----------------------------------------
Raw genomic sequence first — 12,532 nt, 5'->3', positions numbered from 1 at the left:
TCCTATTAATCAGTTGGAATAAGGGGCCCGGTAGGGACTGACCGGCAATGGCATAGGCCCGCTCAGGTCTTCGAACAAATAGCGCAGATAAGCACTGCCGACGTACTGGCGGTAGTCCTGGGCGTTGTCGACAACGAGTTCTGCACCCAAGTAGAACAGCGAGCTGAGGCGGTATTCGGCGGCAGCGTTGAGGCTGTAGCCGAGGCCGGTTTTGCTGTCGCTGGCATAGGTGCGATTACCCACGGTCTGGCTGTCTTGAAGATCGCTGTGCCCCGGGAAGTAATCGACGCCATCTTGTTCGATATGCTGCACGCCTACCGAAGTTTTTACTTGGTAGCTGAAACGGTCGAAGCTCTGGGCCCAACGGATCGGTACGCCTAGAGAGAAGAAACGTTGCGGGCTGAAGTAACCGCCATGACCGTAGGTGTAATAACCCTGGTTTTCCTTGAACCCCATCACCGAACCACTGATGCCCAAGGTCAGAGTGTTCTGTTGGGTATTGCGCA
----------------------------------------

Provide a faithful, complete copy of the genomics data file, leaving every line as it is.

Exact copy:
Raw genomic sequence first — 12,532 nt, 5'->3', positions numbered from 1 at the left:
TCCTATTAATCAGTTGGAATAAGGGGCCCGGTAGGGACTGACCGGCAATGGCATAGGCCCGCTCAGGTCTTCGAACAAATAGCGCAGATAAGCACTGCCGACGTACTGGCGGTAGTCCTGGGCGTTGTCGACAACGAGTTCTGCACCCAAGTAGAACAGCGAGCTGAGGCGGTATTCGGCGGCAGCGTTGAGGCTGTAGCCGAGGCCGGTTTTGCTGTCGCTGGCATAGGTGCGATTACCCACGGTCTGGCTGTCTTGAAGATCGCTGTGCCCCGGGAAGTAATCGACGCCATCTTGTTCGATATGCTGCACGCCTACCGAAGTTTTTACTTGGTAGCTGAAACGGTCGAAGCTCTGGGCCCAACGGATCGGTACGCCTAGAGAGAAGAAACGTTGCGGGCTGAAGTAACCGCCATGACCGTAGGTGTAATAACCCTGGTTTTCCTTGAACCCCATCACCGAACCACTGATGCCCAAGGTCAGAGTGTTCTGTTGGGTATTGCGCA